- Health Officials Warning Americans of Mosquito-Borne Illness
- Study: Red Meat Possibly Linked to Breast Cancer
- Report: Diabetes Numbers Continue To Rise In US
- AMA Policy Backs Strict E-Cigarette Restrictions
- Healthy Seniors Tested in Bid to Block Alzheimer's
- Study: Antidepressant May Cut Alzheimer's Protein
- The Deer Antler Velvet Supplement Debate
- Five of the Most Dangerous Foods for Young Children
- Johns Hopkins Cancer Center Using $65M Gift for New Patient Care Building
- 10-Year-Old Crossing Items Off 'Vision Bucket List' Before Disease Robs Him of Sight
- Gansler Calls For Manufacturers To Prevent Kids From 'Vaping'
- Recent Study May Provide Key To 'Fountain Of Youth'
- Study: Coffee May Decrease Risk for Type 2 Diabetes
- Study: Laughter May Help Improve Short-Term Memory
- Effective Weight Loss Pill on the Horizon? Study Sees Promising Results
- Groundbreaking Procedure Saves MD Man After Devastating Stroke
- New Treatment Helps Paralyzed Patients Move Again
- Survey: Rate of Uninsured Americans Drops
- National Volunteer Month and the Healing Power Of Dogs
- Encouraging Results from New Drug in Stalling Cancer Growth
- New Non-Invasive Treatment for Atrial Fibrillation Safer, More Effective
- Study: Odd Sleep Schedules May Lead to Irreversible Brain Cell Damage
- States Vote on Restricting Teen Tanning
- Study: Using Acupuncture to Treat Chemo Side Effects for Breast Cancer Patients
- Study to Test 'Chocolate' Pills for Heart Health
- Is the Egg An Essential Part of a Healthy Diet?
- Sinai Hospital Researchers Working to Prevent Heart Attacks
- Researchers: Blood Test Could Predict Alzheimer's in Elderly Patients
- Doctors Hope for Cure in a Second Baby Born With HIV
- 2-Year Extension Seen For Canceled Health Plans
- Diabetes and Risk of Stroke, an Inside Look at the Dangers and Warning Signs
- What is Best: Wild or Farm-Raised Salmon?
- How to Eat Healthy on a Budget
- Indiana Woman Gives Birth to Healthy Boy, Didn't Know She Was Pregnant
- California Senator Seeks Review of Paralysis Cases
- Study Suggests Women Reduce Risk of Cancer By Removing Ovaries by 35
- Polio-Like Illness a Mystery in California
- Maryland Health Benefit Exchange Fires IT Contractor
- MD Official: Listeria Patients Have Recovered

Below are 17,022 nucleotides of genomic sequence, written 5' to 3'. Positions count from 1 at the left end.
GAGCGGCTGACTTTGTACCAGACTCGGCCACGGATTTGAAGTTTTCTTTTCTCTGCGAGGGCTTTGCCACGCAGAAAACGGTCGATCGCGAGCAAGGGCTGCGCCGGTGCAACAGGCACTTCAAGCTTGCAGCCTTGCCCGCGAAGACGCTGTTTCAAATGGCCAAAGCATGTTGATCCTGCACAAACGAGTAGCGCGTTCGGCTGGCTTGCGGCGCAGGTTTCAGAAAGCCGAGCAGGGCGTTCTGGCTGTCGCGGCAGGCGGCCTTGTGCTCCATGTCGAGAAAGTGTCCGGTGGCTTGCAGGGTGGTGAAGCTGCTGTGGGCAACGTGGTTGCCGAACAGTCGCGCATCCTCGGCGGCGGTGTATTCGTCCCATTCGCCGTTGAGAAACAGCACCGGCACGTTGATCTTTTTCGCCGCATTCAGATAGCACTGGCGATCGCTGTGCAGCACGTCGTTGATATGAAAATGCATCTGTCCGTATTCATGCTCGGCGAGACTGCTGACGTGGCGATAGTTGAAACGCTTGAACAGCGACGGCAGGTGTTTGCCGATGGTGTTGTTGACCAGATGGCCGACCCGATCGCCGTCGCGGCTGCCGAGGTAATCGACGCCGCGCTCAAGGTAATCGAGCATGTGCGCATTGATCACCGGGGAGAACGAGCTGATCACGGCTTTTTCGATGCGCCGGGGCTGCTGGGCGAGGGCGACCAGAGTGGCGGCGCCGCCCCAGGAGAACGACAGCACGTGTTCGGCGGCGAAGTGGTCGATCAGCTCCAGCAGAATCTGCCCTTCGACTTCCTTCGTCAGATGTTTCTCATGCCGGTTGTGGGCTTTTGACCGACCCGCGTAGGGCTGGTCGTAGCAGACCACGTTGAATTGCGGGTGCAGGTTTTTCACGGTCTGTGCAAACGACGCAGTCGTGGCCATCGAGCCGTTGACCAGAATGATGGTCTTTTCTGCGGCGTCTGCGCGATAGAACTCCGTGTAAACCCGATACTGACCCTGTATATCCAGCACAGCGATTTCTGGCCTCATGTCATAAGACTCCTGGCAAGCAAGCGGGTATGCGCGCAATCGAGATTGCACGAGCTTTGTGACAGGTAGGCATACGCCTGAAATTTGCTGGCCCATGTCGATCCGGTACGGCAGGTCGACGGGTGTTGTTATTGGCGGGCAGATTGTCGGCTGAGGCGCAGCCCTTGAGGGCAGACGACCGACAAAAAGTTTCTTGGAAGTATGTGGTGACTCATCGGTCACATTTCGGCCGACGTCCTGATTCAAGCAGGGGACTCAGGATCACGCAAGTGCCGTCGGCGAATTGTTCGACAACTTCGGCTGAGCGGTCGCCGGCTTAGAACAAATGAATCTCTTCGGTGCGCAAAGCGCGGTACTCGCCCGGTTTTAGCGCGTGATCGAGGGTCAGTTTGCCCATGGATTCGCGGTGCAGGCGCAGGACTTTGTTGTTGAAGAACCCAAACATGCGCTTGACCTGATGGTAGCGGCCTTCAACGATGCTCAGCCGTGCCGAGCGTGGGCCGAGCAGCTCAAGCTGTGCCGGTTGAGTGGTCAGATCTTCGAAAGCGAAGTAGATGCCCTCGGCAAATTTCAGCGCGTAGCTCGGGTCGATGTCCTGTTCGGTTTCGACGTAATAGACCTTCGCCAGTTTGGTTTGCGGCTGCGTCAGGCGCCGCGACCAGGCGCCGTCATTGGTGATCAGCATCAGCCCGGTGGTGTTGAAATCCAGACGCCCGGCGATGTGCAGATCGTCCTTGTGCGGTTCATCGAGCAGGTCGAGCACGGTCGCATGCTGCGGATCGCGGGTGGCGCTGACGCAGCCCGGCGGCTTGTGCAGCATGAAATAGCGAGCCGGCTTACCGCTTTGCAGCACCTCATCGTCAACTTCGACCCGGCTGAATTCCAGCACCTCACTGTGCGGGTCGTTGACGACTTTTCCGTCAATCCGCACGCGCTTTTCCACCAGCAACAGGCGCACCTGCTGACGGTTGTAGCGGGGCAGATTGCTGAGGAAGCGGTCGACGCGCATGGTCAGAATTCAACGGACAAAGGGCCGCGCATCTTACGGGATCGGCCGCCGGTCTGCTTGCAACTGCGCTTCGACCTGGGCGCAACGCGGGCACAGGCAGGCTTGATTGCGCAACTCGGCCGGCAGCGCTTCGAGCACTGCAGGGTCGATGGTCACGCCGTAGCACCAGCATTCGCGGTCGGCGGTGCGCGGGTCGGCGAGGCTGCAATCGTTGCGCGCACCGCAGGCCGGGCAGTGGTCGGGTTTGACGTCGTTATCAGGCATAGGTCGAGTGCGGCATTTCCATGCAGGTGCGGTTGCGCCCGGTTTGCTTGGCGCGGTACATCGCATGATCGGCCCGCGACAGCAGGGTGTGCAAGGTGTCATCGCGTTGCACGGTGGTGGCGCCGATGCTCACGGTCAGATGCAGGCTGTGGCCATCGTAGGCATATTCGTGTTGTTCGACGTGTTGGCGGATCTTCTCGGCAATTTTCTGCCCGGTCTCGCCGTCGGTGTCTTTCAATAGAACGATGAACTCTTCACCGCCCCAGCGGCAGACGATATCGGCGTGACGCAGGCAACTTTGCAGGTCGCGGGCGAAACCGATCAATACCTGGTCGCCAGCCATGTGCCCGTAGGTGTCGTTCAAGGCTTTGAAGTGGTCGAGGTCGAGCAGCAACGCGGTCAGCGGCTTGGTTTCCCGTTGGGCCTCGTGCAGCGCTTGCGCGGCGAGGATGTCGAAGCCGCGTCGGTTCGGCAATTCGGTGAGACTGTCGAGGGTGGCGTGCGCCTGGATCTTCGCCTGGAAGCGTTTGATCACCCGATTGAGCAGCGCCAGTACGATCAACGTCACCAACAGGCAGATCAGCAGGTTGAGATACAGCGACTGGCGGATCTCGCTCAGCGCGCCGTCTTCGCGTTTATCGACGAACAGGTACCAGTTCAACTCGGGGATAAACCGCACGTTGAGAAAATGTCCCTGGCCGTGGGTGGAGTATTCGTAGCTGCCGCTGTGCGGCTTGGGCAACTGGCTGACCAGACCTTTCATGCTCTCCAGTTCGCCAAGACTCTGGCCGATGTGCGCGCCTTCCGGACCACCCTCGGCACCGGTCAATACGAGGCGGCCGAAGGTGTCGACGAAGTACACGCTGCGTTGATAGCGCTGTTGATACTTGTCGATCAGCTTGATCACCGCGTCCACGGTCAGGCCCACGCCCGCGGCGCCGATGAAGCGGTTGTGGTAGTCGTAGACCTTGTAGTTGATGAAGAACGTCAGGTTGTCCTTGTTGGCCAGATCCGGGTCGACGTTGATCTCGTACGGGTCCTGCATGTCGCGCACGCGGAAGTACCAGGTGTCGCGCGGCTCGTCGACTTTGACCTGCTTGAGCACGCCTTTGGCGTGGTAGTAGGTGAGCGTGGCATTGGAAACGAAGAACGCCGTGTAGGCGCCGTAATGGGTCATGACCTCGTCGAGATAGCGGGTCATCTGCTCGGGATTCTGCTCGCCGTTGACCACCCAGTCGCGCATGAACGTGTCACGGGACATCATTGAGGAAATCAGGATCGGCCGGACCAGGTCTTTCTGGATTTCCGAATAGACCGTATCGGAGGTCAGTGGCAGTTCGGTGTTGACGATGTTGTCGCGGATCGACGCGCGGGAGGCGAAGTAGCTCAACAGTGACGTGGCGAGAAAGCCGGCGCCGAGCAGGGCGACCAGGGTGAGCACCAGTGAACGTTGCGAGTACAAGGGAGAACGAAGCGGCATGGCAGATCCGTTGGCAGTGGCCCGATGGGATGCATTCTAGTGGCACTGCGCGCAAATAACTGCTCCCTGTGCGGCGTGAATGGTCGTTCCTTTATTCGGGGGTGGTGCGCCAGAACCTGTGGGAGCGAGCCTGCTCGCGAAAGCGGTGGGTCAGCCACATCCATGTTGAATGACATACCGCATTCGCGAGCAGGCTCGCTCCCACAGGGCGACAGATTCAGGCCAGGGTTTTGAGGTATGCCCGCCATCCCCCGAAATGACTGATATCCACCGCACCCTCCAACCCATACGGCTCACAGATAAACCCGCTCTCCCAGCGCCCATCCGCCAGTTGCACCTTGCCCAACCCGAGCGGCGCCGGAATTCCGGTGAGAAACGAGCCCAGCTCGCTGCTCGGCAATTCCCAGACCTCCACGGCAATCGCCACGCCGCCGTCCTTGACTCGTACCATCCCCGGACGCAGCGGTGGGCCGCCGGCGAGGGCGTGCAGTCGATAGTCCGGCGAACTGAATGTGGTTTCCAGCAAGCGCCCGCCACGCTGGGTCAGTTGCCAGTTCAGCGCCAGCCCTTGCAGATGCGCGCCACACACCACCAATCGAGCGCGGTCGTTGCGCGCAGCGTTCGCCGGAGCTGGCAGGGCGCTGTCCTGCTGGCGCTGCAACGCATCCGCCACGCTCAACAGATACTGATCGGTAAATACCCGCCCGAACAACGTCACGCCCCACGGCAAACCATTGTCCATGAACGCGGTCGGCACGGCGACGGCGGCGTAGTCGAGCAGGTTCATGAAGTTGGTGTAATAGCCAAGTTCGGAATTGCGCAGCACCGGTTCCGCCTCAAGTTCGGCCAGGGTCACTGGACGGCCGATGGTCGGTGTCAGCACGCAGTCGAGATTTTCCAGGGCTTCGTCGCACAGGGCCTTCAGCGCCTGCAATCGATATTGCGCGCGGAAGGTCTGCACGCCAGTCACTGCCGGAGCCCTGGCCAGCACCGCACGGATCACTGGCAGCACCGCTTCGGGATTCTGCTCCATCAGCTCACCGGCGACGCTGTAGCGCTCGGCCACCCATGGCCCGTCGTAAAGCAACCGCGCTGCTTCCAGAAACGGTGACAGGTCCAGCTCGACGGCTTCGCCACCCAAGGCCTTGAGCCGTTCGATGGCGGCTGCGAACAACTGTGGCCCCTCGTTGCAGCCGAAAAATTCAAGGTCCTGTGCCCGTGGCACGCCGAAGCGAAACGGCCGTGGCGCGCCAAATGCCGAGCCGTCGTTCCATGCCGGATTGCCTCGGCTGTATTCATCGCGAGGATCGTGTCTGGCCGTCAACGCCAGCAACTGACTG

- Maryland Maternity Access Coalition Seeks Statewide Injured Baby Fund
- MD Resets Goal for Health Insurance Enrollment
- Take Action Thursday: Heart Disease
- Asthma in Winter: Tips for Minimizing Attacks
- Healthy Drinks for Kids
- Heart Disease: The Symptoms Many Might Not Recognize
- Doctors at Hopkins Develop Procedure to Cure Excessive Sweating
- Health Exchange Woes to Come Before Md. Board
- Workers, Business Owners Debate Sick-Leave Mandate
- Study: Occasional 'Treat' May Help Overall Weight Loss
- 'Broken Heart Syndrome,' Can Have Symptoms Similar to Heart Attack, Study Finds
- Caffeine Common in Kids, Young Adults; Mainly Soda
- Experts Increasingly Contemplate End of Smoking
- FDA Reconsiders Heart Safety of Common Pain Pills
- First Guidelines Issued to Prevent Stroke in Women
- Frederick Co Mother Fighting for Medical Marijuana for her Children
- Breakthrough in Cancer Research at John's Hopkins Ludwig Center
- NIH Paying Volunteers to Catch the Flu
- Joint Experience Program - Jennifer Gilbert
Study: Red Meat Possibly Linked to Breast Cancer
Updated: Thursday, June 12 2014, 11:28 AM EDT
A new study suggests that women who eat lots of hamburgers, steaks and other red meat may have a slightly higher risk of breast cancer.
Doctors have long warned that a diet loaded with red meat is linked to cancers including those of the colon and pancreas, but there has been less evidence for its role in breast cancer.
Researchers at Harvard University analyzed data from more than 88,000 women aged 26 to 45 who had filled in surveys in 1991. Their red meat intake varied from never or less than once a month, to six or more servings a day.
Initial results of the study were first published in 2006 and showed a preliminary link between eating red meat and breast cancer after 12 years. The latest research confirmed the earlier findings with longer follow-up information, and analyzed other types of breast cancer.
Copyright 2014 Associated Press. All rights reserved. This material may not be published, broadcast, rewritten or redistributed.